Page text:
A Medi-Cal contract allowed Chekws to expand significantly, now one of the larger mental health and substance abuse providers in Humboldt County. Jennifer Oliphant said they have built “intensive and rehabilitative care, workforce training at local universities, cultural workshops, peer counseling and equine therapy.”

In 2022, Two Feathers also launched a youth leadership development program. This initiative engages teens in adult-led groups to prepare them for work, sharpen their social and emotional skills, participate in college tours, and learn about local culture.

Jennifer Oliphant says, “A few years ago, a young person came in who was struggling with substance use and was unsure whether to seek help. They joined our youth leadership program and connected with a peer group, and then were motivated to connect with our advisors… they have been with us for almost two years and the change has been remarkable.”

Drugs have also taken Humboldt County’s youth by storm. They have incorporated substance abuse therapy into mental health care to help break down the barriers.

“Expanded Medi-Cal has given us a sustainable, growing behavioral health program with a consistent clinical schedule, whereas previously we had temporary grants here and there,” she added.

Tricia Nguyen shared, “When I first started in 2008, we didn’t have a mental health program at all, but I saw such a need for one here.” Originally founded in 1979 as a resettlement agency for Vietnam War refugees, the clinic is now in the largest Vietnamese enclave outside Vietnam, home to more than 209,000 Vietnamese, making up more than 6% of the area’s population, according to the US Census.

Nguyen explained the mental health gap between generations: “the older generation that has suffered so much and is passing on to the children the guilt of having to be a traditionally successful doctor, lawyer, engineer… so we have isolation among seniors and anxiety, depression and suicide among stressed youth.”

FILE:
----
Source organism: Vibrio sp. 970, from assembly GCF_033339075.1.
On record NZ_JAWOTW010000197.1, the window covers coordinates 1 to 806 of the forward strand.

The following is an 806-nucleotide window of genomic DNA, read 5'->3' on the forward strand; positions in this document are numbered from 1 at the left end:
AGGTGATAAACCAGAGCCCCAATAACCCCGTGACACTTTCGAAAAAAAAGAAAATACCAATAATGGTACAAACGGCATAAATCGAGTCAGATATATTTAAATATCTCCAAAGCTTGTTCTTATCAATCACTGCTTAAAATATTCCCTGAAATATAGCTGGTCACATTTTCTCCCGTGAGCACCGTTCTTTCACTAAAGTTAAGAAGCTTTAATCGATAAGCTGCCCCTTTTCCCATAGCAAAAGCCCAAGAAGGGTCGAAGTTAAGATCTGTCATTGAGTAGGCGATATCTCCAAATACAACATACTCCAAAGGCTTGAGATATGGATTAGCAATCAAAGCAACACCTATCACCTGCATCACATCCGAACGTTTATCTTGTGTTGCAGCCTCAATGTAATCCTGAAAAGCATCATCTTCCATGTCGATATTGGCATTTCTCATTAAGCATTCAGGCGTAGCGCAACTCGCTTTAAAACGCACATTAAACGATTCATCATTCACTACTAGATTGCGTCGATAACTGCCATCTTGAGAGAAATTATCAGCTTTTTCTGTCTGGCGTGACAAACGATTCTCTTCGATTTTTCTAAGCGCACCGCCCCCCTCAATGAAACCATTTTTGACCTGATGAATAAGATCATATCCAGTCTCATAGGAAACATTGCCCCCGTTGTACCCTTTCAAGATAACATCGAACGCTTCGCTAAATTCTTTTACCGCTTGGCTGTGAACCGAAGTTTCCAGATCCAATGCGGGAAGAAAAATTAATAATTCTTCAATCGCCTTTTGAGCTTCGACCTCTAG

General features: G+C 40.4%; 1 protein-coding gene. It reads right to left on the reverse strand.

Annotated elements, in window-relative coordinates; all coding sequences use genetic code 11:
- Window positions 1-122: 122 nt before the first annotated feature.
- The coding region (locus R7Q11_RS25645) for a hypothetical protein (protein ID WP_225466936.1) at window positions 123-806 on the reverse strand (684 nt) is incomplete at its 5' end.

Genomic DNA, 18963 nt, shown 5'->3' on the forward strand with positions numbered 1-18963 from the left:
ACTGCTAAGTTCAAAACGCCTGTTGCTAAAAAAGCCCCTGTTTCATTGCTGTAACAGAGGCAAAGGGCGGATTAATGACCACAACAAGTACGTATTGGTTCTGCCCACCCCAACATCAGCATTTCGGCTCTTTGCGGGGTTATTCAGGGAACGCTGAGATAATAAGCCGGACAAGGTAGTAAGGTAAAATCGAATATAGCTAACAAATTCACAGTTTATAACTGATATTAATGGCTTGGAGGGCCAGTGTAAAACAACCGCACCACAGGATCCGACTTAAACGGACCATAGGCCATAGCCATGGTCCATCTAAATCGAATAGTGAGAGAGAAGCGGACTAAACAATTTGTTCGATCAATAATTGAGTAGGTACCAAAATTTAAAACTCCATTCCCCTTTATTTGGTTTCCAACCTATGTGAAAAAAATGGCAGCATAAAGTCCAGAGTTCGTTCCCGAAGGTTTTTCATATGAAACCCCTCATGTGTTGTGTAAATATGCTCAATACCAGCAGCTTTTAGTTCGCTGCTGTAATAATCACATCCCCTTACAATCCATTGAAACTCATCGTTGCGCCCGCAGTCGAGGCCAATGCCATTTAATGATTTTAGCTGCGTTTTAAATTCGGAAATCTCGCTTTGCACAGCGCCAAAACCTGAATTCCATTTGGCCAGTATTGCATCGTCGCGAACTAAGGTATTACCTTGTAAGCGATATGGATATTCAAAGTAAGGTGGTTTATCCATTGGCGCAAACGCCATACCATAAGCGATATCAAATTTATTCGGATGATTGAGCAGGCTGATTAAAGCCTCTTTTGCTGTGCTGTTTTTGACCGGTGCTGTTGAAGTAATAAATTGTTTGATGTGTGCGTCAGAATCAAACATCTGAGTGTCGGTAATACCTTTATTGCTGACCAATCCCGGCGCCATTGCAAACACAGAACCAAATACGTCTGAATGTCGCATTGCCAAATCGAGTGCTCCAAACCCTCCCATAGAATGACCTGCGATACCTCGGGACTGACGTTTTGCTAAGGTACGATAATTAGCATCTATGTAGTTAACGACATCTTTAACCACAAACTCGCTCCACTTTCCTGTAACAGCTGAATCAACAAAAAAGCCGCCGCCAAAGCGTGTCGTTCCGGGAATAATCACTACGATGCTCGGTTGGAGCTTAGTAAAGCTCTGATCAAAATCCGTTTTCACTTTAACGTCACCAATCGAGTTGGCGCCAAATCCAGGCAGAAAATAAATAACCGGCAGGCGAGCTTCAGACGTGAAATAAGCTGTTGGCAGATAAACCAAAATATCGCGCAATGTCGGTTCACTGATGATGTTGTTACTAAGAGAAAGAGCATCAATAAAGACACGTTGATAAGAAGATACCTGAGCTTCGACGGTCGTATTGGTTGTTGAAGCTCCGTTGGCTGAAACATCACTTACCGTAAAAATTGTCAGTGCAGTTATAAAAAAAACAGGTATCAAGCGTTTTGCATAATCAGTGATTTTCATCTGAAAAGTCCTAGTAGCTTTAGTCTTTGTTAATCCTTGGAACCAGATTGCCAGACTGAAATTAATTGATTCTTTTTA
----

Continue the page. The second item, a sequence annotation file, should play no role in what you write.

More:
CDC reported in 2020 that suicide was the leading cause of death for AAPI Americans ages 10 to 19 and the second leading cause of death for people ages 20 to 34.

Nguyen emphasized the breadth of services at Southland Integrated Services. Featuring wellness classes for seniors, counseling for veterans, psychiatric rehabilitation and digital literacy workshops, the “Medi-Cal grants allowed us to host six-week wellness workshops for youth.” These workshops come equipped with lessons on arts and crafts, healthy sleeping and eating, and teaching proper nettiequte.

She elaborated on the cultural challenges, saying how “parents feel like they have sacrificed everything for the children’s success, while the children feel like the parents don’t care about their well-being.” As a society we are open about having diseases like high blood pressure and diabetes, but talking about mental health is still taboo.

“Parents are now coming in and asking for a therapist or screening for their child. It is difficult to break taboos around mental health and substance abuse, but through these programs we are doing it.”